Almost as if nothing has changed in the decades since then, a Washington Post story expresses amazement that evangelist Jesse Duplantis is asking his followers for a fourth private jet. Uncomprehending, the world doesn’t show much curiosity as to why otherwise intelligent people would give to what is so obviously a scam. Or why such people would vote for Trump. The academic world doesn’t understand evangelical angst. As I sat in that audience that night, a poor kid from a poverty-level family, I fervently wished I had more money to give. Until he asked for his plane. My young doubts crept in, for I had more angst than most other evangelicals I knew. Was this really the Gospel?

Later I saw him on television. His personal mansion had literal streets of gold. Jesus, he said, wanted us to get ready for Heaven right here on earth. Did this turn his followers against him? Decidedly not. In fact, he may have believed it himself. You see, neuroscientists have learned that our brains have the evolved capacity to hold and dismiss reason simultaneously, for strong emotional stimuli. Sex, for example, or music. Or religion. These can motivate people beyond the realm of logic, and they often do. Evangelical angst says you’re not buying a scam artist a jet to spread the Gospel, it says your trying to avoid Hell. Rational or not. And that, it seems to me, is more than adequate ground for evangelical angst.

Just As I Was

It was kind of a game. A game to teach us about important people, living or dead. The fact that we were playing it in high school history class, taught by one of my favorite teachers, made it even better. Everyone wrote a name on an index card—a person in the news or somebody from American history in the past. A student sat facing the class while the teacher selected a card and held it over the student’s head, so we could all read who it was, all except the chosen one. Then s/he would ask questions to guess whose name was written. I remember very well when the teacher picked up my card and read it. He said “that’s really a good choice!” The name led to a bit of joshing. “Is he alive or dead?” the student asked. “How can you tell?” joked our teacher. It was the one name the selected student couldn’t pin down, no matter how many questions she asked.

It’s fair to say that Billy Graham had a profound influence in my life. As a curious—and very frightened—child, whenever his crusades were on television I would watch, transfixed. I responded to his altar calls at home. Multiple times. My emotions were overwrought and I’d awake the next day feeling redeemed, for a while. I had no real mentors in my Fundamentalism. Ministers preached, but they didn’t explain things. Not to children (what was Sunday School for, after all?). All I knew was that when the rhetoric reached Hell, and the possibility I would die that very night, repentance seemed like the only logical option. The reality of the choice—a black and white one, no less—could not be denied. Either you were or you weren’t.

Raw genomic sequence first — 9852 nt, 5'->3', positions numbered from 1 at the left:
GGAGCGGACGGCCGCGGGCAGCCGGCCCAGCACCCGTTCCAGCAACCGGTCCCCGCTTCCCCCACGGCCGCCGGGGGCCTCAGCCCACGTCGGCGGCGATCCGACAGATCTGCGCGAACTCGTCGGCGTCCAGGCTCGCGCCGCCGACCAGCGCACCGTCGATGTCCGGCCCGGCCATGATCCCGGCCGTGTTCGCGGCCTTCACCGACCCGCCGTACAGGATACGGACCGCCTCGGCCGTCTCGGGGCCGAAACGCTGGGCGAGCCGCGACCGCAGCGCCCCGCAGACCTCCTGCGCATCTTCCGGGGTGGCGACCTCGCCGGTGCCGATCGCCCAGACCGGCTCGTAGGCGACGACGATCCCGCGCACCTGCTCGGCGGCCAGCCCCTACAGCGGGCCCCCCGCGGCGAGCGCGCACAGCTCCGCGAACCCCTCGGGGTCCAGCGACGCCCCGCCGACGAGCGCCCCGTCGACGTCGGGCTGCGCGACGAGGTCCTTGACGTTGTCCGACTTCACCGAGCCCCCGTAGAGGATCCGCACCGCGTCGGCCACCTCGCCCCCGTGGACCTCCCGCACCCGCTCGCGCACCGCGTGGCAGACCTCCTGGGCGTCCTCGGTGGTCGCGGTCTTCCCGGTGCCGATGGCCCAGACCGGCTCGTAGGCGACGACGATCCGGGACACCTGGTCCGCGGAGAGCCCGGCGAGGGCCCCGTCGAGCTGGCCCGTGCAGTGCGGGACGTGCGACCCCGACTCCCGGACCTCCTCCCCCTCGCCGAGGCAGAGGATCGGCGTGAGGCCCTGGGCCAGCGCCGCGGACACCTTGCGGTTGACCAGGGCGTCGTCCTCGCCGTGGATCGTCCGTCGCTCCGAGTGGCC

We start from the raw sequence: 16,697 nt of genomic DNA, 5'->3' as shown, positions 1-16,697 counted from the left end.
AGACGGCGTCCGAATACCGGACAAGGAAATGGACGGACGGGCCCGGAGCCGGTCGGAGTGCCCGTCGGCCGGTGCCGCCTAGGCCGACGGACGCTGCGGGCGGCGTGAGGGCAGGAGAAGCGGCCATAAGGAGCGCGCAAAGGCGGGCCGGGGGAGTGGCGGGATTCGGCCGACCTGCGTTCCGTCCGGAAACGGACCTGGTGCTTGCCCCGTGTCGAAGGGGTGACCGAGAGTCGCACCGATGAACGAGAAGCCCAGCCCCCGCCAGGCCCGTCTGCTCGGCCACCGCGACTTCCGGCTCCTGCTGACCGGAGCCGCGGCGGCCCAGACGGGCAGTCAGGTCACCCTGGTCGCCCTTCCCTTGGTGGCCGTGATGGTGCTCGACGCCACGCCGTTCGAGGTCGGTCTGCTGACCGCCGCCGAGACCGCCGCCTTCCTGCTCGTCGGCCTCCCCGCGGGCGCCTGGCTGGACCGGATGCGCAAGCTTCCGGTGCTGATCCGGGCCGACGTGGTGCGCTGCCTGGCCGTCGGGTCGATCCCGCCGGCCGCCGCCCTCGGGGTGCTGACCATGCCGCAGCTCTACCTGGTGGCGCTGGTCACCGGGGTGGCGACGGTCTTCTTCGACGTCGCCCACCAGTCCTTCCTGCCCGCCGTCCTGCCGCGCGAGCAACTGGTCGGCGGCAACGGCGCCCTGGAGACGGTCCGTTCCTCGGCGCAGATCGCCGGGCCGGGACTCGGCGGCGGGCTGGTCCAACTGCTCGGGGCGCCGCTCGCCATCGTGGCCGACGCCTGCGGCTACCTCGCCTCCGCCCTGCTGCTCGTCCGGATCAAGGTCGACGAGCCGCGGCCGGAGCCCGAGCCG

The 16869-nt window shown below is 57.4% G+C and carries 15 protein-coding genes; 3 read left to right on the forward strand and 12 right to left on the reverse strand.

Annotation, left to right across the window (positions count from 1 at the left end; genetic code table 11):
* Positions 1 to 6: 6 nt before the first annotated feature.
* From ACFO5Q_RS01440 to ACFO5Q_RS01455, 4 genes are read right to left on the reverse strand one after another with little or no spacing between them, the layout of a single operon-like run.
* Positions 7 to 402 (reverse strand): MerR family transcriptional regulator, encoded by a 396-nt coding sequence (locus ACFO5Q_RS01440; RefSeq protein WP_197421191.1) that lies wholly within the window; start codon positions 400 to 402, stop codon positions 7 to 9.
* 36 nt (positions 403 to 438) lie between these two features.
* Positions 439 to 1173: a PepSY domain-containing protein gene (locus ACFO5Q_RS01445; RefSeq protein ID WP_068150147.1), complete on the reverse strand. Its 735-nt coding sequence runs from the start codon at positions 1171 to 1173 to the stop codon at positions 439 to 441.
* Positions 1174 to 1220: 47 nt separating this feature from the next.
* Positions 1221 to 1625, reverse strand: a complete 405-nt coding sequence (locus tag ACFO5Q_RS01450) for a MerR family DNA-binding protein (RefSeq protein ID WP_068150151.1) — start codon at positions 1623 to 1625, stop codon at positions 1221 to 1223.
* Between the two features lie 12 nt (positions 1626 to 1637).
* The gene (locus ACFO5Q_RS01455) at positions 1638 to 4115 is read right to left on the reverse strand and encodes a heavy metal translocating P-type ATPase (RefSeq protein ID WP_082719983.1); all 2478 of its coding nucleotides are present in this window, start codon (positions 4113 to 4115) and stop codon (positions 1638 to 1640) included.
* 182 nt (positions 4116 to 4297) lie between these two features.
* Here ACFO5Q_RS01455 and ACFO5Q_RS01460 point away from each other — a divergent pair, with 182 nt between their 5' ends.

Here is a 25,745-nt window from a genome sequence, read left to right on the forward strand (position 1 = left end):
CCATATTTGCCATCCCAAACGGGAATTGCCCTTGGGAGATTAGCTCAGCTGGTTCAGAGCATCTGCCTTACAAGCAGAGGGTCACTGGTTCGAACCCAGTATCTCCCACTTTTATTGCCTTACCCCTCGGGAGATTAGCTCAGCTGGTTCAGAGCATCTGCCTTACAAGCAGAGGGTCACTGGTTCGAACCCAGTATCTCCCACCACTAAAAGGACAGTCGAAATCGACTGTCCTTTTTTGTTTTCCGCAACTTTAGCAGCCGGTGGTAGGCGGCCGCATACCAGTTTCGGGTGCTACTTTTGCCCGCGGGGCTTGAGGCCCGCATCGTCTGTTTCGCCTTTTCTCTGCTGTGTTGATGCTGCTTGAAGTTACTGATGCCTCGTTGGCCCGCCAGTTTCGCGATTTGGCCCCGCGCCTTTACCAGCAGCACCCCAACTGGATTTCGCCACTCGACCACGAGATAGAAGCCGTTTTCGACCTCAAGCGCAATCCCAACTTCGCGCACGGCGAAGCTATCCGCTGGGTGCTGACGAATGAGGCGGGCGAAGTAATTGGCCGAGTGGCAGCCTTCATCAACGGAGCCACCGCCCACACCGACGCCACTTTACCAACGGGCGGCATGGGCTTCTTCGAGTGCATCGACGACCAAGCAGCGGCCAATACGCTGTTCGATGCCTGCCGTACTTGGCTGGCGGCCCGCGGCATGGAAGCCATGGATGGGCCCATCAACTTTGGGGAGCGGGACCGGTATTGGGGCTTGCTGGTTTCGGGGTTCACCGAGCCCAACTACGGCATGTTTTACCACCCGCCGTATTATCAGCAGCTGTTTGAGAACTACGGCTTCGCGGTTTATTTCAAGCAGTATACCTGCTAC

Source: Beinecke Rare Book & Manuscript Library, Yale University via Wikimedia Commons

As my point of view eventually shifted around to that of my high school teacher—I was in college at the time—I began to realize that Graham’s version of Christianity wasn’t as monolithic as it claimed to be. Once you experience other people’s experience of religion, if you’re willing to listen to them, it’s pretty hard to hold up the blackness and whiteness of any one perspective. Over the years Graham tainted his pristine image in my eyes by his political choices. His son now stands as one of Trump’s biggest supporters. Now that Billy Graham has gone to his reward, I do hope that the Almighty doesn’t hold his mistakes against him. He had no way of knowing that his sermons were terrorizing a little boy in western Pennsylvania into a career track that would never pan out. Largely because other followers of Graham’s so decided. It’s kind of like a game.

Infinite but Expanding

What could be more humbling than living in an infinite but expanding universe? Since the days of Copernicus, Brahe, Kepler, Galileo, and Newton we’ve known that the apparent reality of both our own lives and that portrayed in Holy Writ is inaccurate. The earth doesn’t hold still, and the sun doesn’t rise or set. The universe isn’t a layer-cake with Heaven above and Hell beneath. Instead it’s mind-numbingly massive. The only appropriate response, it would seem, would be silent awe. Marcelo Gleiser, whose work I’ve mentioned before, is a rare scientist. Rather than continually slapping the rationalist card on the table and declaring science the trump suit, he brings an element of humility to his writing. So much so that he’s willing, almost eager, to engage religion. Not in debate, but in conversation.